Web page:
Increasingly, the momentum is shifting to President Trump’s advantage

By Dave Andrusko

Democrats are starting to feel the panic that comes when the professional talking class realizes their guy just may not win, even though he’s been ahead in polls all along. It’s as though they think 2016 was a fluke and not possible again. Everyone is measuring the drapes for their new offices in the Biden administration. They may want to hold off on that.—Karen Townsend

I’ve written this previously at NRL News Today and shared it with family and friends: you can smell the panic. Townsend is writing about something so idiotic it can only be explained by brain freeze. Joe Lockhart, one of Bill Clinton’s press secretaries who now appears (where else?) on CNN,  tweeted to ask if President Trump had suffered a stroke and was he hiding it?

Evidence? Absolutely none, but who cares? 

Anything to take attention away from pro-abortion former Vice President Joe Biden whose few and far between public appearances  inevitably include uttering passages so garbled you can’t possibly understand what he is struggling to say. His stay in Pittsburgh Monday was a disaster, although you’d never read that self-evident conclusion in the Washington Post or the New York Times.

There are other reasons for pro-abortion Democrats and their endless array of media enablers to be scared. Here are just a couple.

*The polling data continues to move in President Trump’s direction. We’ve talked about that before but it bears repeating.  President Trump’s convention hit on all cylinders. Mr. Biden’s was flat. President Trump’s numbers went up following last week’s convention. Mr. Biden’s numbers did not budge after the Democratic National convention. If Mr. Biden is ahead, it is by a point or two.

*My home state of Minnesota. In 2016, Hillary Clinton carried the Gopher State by a sliver. Six  Democrat mayors from Northern Minnesota [the “Iron Range”] just endorsed President Trump. When we lived there, it would have been unthinkable that one mayor from what was once a bastion of support for Democrats  would write, “Today, we don’t recognize the Democratic Party.”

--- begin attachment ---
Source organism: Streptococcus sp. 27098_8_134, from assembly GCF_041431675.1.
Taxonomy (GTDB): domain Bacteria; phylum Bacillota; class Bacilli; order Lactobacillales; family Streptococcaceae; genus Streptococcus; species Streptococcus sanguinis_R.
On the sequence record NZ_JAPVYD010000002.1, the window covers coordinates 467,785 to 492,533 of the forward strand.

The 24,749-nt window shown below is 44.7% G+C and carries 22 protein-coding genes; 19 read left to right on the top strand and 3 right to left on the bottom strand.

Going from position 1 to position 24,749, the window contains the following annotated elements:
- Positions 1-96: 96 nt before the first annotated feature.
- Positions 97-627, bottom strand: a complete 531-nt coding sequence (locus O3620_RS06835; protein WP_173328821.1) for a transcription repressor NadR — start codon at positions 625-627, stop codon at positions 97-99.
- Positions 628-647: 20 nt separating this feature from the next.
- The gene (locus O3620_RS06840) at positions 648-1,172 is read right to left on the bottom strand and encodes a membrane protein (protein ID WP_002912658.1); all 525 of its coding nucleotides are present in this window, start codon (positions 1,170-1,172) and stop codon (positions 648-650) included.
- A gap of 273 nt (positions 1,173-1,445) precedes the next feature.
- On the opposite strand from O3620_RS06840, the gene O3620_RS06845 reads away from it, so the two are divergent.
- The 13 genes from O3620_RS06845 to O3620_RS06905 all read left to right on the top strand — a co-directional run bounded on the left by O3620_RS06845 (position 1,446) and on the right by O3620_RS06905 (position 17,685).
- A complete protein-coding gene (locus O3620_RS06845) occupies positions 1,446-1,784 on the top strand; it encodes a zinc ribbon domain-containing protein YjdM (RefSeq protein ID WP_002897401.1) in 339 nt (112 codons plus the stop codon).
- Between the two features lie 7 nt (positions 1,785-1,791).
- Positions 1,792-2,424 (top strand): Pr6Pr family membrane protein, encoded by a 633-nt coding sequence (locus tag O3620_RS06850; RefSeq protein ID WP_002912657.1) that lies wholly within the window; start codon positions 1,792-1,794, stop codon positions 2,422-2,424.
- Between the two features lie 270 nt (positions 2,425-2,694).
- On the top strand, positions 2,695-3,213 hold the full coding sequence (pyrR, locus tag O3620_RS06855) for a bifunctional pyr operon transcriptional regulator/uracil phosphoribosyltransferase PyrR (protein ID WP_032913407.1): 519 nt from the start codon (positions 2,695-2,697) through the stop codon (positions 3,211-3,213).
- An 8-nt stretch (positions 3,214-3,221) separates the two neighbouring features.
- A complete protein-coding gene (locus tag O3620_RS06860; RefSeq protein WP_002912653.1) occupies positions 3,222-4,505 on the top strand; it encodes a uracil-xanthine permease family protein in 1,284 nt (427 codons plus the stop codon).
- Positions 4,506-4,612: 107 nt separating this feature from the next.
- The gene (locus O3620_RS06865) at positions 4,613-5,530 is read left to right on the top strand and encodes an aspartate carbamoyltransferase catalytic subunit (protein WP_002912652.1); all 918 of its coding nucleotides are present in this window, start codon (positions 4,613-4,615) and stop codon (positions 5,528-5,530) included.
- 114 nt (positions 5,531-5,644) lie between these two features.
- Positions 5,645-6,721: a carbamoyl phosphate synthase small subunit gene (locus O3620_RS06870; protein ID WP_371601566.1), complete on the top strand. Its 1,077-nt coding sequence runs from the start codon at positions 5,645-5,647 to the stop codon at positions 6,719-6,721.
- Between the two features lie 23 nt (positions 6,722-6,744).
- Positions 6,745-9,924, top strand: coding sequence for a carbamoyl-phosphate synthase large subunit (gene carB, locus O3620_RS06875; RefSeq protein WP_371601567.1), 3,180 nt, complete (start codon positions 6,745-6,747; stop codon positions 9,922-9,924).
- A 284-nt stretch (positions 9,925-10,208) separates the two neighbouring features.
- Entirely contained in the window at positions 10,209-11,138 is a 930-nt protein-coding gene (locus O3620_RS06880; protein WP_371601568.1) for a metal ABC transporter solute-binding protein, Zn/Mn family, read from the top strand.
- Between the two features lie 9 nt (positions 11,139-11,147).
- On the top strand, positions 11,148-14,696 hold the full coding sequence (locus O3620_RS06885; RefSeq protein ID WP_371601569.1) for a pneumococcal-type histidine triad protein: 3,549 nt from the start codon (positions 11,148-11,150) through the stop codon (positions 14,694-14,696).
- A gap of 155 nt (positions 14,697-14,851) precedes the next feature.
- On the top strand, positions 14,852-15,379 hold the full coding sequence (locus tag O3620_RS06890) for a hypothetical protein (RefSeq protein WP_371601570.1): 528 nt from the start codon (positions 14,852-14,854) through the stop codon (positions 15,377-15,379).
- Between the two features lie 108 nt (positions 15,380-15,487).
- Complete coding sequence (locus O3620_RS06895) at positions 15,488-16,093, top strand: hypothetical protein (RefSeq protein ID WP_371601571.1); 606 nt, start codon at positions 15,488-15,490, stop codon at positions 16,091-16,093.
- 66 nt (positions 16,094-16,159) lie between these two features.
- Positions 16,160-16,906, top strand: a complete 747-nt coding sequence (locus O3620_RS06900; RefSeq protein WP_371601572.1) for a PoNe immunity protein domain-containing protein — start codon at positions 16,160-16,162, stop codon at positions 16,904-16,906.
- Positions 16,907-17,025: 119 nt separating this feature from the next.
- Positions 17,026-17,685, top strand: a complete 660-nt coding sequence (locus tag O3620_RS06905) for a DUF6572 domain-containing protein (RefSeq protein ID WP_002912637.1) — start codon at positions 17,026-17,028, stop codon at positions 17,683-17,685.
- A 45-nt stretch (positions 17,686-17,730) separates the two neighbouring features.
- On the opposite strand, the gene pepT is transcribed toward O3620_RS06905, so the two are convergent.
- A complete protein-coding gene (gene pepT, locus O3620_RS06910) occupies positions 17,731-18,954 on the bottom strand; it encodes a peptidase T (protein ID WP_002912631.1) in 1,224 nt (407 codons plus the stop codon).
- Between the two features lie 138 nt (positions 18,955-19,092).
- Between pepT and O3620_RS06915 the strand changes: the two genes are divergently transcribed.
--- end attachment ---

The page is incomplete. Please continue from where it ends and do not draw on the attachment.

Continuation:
And, “Most ominously for Democrats, there is evidence that Minnesota is becoming redder over time, with 2016 being a particular inflection point,” writes FiveThirtyEight’s Nathaniel Rakich. “In 1984, the state was 18.2 points more Democratic than the nation as a whole. But in 2016, for the first time since 1952, Minnesota voted more Republican than the rest of the U.S. …”

*The hidden (or silent) Trump supporter. As the 2016 campaign came to a conclusion, the Trafalgar Group was the only poll showing Trump ahead in Michigan. “A similar story played out in Pennsylvania in 2016,” writes John McCormick. “Non-partisan public polls showed Clinton leading Trump by two to six points in the run-up to the election. Trafalgar showed Trump ahead by one point (the only poll showing Trump ahead), and he carried Pennsylvania by 0.7 points on Election Day.”

How do they do it? They “better identify hidden voters,” Trafalgar’s president Robert Cahaly tells McCormick. Most people are not consumed with politics and Trafalgar finds them by “giv[ing] people multiple ways to participate in our polls.”

“We do live calls, we do automated calls, we do texts, we do emails, we do other digital platforms.” Cahaly tries to get a sample of at least 1,000 respondents in any statewide poll: “Big samples are better samples.”

And, this is probably hugely important, they don’t ask people a ton of questions. Those respondents who wade through (say) 30 questions  are “people who really care too much about politics.”

We could cite other examples of how the wind is at President Trump’s back. 

And we will, tomorrow.

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